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'Thinketh He made it, with the sun to
match, But not the stars, the stars came other
wise; Only made clouds, winds, meteors, such
as that; Also this isle, what lives and grows there
"Thou thoughtest that I was altogether such an
one as thyself.”
['Will sprawl, now that the heat of day
is best, Flat on his belly in the pit's much mire, With elbows wide, fists clenched to prop
his chin. And, while he kicks both feet in the cool
slush, And feels about his spine small eft-things course,
5 Run in and out each arm, and make him
laugh; And while above his head a pompion
plant, Coating the cave-top as a brow its eye, Creeps down to touch and tickle hair and
beard, And now a flower drops with a bee in
Only, she ever sickened, found repulse Things he admires and mocks too - that At the other kind of water, not her life,
is it. (Green-dense and dim-delicious, bred o' Because, so brave, so better though they the sun),
be, Flounced back from bliss she was not born It nothing skills if He begin to plague.
to breathe, And in her old bounds buried her despair, Look now, I melt a gourd-fruit into mash, Hating and loving warmth alike: so He. Add honeycomb and pods, I have per
ceived, 'Thinketh, He made thereat the sun, this Which bite like finches when they bill and isle,
kiss; Trees and the fowls here, beast and creep Then, when froth rises bladdery, drink
ing thing: Yon otter, sleek-wet, black, lithe as Quick, quick, - till maggots scamper leech;
through my brain; Yon auk, one fire-eye in a ball of foam, Last, throw me on my back i’ the seeded That floats and feeds; a certain badger brown
And wanton, wishing I were born a bird. He hath watched hunt with that slant Put case, unable to be what I wish, white-wedge eye
I yet could make a live bird out of clay: By moonlight; and the pie with the long Would not I take clay, pinch my Caliban tongue
50 Able to Ay? — for, there, see, he hath That pricks deep into oakwarts for a wings, worm,
And great comb like the hoopoe's to adAnd says a plain word when she finds her mire; prize,
And there, a sting to do his foes ofBut will not eat the ants: the ants them
There, and I will that he begin to live, That build a wall of seeds and settled Fly to yon rock-top, nip me off the horns stalks
Of grigs high up that make the merry din, About their hole — He made all these Saucy through their veined wings, and
mind me not. Made all we see, and us, in spite: how In which feat, if his leg snapped, brittle else?
clay, He could not, Himself, make a second And he lay stupid-like, — why, I should self
laugh; To be His mate,
as well have made And if he, spying me, should fall to weep, Himself;
Beseech me to be good, repair his wrong. He would not make what He mislikes Bid his poor leg smart less or grow or slights,
again, An eyesore to Him, or not worth His Well, as the chance were, this might take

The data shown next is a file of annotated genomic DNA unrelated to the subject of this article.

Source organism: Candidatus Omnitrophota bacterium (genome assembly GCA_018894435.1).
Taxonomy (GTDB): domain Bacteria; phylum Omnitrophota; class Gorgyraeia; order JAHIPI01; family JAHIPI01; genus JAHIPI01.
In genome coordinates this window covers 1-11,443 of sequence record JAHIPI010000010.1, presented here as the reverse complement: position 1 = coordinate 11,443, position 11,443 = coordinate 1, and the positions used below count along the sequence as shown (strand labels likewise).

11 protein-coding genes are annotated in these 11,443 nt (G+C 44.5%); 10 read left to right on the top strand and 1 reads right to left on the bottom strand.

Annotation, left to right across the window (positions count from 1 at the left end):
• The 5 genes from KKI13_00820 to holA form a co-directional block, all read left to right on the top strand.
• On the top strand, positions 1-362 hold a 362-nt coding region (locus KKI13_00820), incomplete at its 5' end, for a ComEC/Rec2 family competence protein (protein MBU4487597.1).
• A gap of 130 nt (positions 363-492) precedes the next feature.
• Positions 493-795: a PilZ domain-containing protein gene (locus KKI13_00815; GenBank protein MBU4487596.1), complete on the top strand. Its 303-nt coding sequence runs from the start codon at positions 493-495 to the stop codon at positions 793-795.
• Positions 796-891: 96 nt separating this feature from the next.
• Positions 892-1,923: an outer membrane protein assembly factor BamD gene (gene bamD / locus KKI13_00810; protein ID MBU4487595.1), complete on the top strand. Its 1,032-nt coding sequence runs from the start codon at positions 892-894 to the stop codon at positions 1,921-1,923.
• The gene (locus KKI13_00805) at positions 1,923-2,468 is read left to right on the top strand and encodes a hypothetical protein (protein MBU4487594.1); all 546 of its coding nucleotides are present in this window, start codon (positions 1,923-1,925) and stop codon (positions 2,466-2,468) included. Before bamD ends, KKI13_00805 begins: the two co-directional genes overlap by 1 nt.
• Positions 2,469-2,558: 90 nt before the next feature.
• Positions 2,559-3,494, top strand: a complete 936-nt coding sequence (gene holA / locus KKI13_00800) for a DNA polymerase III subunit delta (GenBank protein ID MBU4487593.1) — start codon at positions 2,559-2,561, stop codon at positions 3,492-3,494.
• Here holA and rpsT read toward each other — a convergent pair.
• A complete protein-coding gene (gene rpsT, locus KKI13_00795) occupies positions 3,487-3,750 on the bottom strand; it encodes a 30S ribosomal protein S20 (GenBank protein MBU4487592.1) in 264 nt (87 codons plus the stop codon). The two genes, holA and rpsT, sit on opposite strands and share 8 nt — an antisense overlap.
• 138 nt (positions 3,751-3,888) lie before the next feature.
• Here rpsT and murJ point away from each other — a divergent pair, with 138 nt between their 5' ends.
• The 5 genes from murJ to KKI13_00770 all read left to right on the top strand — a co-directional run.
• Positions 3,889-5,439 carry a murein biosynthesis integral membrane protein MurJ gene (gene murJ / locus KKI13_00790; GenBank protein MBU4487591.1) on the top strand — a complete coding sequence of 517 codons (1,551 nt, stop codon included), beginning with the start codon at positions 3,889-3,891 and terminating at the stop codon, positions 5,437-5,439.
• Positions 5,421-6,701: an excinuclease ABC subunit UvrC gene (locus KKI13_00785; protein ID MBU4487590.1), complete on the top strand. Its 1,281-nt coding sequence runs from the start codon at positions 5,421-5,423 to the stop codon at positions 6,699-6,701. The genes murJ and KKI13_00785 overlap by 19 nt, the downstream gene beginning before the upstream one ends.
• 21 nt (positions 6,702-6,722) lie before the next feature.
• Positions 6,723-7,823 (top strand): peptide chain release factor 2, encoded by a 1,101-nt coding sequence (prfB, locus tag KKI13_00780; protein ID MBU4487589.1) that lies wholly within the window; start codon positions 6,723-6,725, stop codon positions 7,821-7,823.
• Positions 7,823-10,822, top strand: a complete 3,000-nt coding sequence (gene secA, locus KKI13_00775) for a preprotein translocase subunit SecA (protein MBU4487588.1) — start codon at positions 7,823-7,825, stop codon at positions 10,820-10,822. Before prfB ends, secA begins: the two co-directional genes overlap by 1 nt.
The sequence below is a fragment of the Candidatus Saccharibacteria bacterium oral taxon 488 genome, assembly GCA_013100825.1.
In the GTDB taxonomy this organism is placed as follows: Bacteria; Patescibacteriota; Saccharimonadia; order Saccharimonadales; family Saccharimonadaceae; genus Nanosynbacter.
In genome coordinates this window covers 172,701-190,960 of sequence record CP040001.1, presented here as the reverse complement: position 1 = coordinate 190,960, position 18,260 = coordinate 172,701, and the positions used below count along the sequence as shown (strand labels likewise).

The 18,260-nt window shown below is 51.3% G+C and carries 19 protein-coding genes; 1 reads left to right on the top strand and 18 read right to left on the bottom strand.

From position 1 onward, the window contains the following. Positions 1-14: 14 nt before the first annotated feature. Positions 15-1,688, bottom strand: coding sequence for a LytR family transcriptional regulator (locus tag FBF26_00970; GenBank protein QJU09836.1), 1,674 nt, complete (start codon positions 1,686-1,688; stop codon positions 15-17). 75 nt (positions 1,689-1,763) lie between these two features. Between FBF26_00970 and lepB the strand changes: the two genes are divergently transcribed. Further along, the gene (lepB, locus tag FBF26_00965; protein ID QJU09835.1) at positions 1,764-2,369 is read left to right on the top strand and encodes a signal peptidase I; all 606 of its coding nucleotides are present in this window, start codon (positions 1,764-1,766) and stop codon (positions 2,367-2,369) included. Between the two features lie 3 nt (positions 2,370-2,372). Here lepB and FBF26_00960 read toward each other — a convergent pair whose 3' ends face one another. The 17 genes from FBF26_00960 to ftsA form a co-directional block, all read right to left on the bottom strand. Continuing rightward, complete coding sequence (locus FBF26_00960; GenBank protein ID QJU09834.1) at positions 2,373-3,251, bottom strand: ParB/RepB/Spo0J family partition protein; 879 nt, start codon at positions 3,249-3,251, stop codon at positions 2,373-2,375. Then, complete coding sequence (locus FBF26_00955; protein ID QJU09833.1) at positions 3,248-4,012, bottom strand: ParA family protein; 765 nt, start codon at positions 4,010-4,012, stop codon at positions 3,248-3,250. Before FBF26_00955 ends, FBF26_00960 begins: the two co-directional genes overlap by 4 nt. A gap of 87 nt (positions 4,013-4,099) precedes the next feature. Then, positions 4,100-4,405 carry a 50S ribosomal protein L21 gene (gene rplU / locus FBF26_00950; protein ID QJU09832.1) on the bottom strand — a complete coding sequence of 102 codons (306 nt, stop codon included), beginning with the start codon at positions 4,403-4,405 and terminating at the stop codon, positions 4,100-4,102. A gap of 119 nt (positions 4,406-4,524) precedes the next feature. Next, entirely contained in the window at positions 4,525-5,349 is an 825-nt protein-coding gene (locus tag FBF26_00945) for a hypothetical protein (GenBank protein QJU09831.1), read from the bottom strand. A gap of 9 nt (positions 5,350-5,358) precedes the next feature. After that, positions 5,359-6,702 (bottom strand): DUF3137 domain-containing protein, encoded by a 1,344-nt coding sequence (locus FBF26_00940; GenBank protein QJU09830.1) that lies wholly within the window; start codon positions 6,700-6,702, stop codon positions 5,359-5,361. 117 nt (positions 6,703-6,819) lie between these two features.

pains; But did, in envy, listlessness, or sport, Not take my fancy: I might hear his cry Make what Himself would fain, in a And give the mankin three sound legs
manner, be, Weaker in most points, stronger in Or pluck the other off, leave him like an few,
egg, Worthy, and yet mere playthings all the And lessoned he was mine and merely while,
Were this no pleasure, lying in the
thy me, Drinking the mash, with brain become
alive, Making and marring clay at will? So
Sound this, and little birds that hate the
jay Flock within stone's throw, glad their foe
is hurt. Put case, such pipe could prattle and
boast, forsooth: "I catch the birds, I am the crafty
thing, I make the cry my maker cannot make With his great round mouth; he must
blow through mine!" Would not I smash it with my foot? So
'Thinketh, such shows nor right nor
wrong in Him, Nor kind nor cruel: He is strong and
Lord. 'Am strong myself compared to yonder
crabs That march now from the mountain to
'Let twenty pass, and stone the twenty
first, Loving not, hating not, just choosing so. 'Say, the first straggler that boasts purple
spots Shall join the file, one pincer twisted off;
105 'Say, this bruised fellow shall receive a
worm, And two worms he whose nippers end
in red; As it likes me each time I do: so He.
But wherefore rough, why cold and ill at
ease? Aha, that is a question! Ask, for that, What knows, the something over Sete
bos That made Him; or He, may be, found
and fought, Worsted, drove off, and did to nothing,
perchance. There may be something quiet o'er His
head, Out of His reach, that feels nor joy nor
grief, Since both derive from weakness in some
way. I joy because the quails come; would not
joy Could I bring quails here when I have a
mind: This Quiet, all it hath a mind to, doth. 'Esteemeth
of its couch; But never spends much thought nor care
Well, then, 'supposeth He is good i' the
main, Placable if His mind and ways were
guessed, But rougher than His handiwork, be
sure! Oh, He hath made things worthier than
Himself, And envieth that, so helped, such things
do more Than He who made them! What con
soles but this, That they, unless through Him, do naught at all,
115 And must submit? what other use in